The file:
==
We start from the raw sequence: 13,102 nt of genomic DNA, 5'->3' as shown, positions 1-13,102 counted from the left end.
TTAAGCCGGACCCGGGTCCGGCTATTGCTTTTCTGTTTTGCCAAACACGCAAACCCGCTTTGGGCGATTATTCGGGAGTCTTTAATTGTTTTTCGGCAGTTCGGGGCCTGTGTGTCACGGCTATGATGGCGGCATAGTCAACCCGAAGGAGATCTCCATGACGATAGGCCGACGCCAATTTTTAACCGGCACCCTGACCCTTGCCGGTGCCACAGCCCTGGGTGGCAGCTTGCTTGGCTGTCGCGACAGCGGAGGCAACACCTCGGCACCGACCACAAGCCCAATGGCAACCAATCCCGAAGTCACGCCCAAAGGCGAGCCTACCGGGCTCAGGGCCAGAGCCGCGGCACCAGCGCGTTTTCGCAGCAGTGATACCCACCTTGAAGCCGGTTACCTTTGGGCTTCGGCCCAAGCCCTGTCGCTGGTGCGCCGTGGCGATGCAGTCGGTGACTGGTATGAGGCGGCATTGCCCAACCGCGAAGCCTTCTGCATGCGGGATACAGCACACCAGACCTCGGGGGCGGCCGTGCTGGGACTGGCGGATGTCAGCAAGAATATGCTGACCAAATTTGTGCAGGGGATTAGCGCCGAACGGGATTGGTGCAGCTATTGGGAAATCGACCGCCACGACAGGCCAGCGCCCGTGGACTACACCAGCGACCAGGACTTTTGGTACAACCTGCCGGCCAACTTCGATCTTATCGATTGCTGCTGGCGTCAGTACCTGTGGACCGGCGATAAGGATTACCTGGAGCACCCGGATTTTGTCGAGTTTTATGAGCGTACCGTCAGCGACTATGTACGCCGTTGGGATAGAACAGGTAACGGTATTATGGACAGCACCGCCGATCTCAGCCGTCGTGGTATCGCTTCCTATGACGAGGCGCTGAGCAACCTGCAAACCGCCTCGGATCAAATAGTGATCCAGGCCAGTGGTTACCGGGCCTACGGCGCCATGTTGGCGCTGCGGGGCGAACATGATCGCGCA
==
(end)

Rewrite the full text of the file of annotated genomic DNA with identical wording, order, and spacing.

We start from the raw sequence: 13,102 nt of genomic DNA, 5'->3' as shown, positions 1-13,102 counted from the left end.
TTAAGCCGGACCCGGGTCCGGCTATTGCTTTTCTGTTTTGCCAAACACGCAAACCCGCTTTGGGCGATTATTCGGGAGTCTTTAATTGTTTTTCGGCAGTTCGGGGCCTGTGTGTCACGGCTATGATGGCGGCATAGTCAACCCGAAGGAGATCTCCATGACGATAGGCCGACGCCAATTTTTAACCGGCACCCTGACCCTTGCCGGTGCCACAGCCCTGGGTGGCAGCTTGCTTGGCTGTCGCGACAGCGGAGGCAACACCTCGGCACCGACCACAAGCCCAATGGCAACCAATCCCGAAGTCACGCCCAAAGGCGAGCCTACCGGGCTCAGGGCCAGAGCCGCGGCACCAGCGCGTTTTCGCAGCAGTGATACCCACCTTGAAGCCGGTTACCTTTGGGCTTCGGCCCAAGCCCTGTCGCTGGTGCGCCGTGGCGATGCAGTCGGTGACTGGTATGAGGCGGCATTGCCCAACCGCGAAGCCTTCTGCATGCGGGATACAGCACACCAGACCTCGGGGGCGGCCGTGCTGGGACTGGCGGATGTCAGCAAGAATATGCTGACCAAATTTGTGCAGGGGATTAGCGCCGAACGGGATTGGTGCAGCTATTGGGAAATCGACCGCCACGACAGGCCAGCGCCCGTGGACTACACCAGCGACCAGGACTTTTGGTACAACCTGCCGGCCAACTTCGATCTTATCGATTGCTGCTGGCGTCAGTACCTGTGGACCGGCGATAAGGATTACCTGGAGCACCCGGATTTTGTCGAGTTTTATGAGCGTACCGTCAGCGACTATGTACGCCGTTGGGATAGAACAGGTAACGGTATTATGGACAGCACCGCCGATCTCAGCCGTCGTGGTATCGCTTCCTATGACGAGGCGCTGAGCAACCTGCAAACCGCCTCGGATCAAATAGTGATCCAGGCCAGTGGTTACCGGGCCTACGGCGCCATGTTGGCGCTGCGGGGCGAACATGATCGCGCA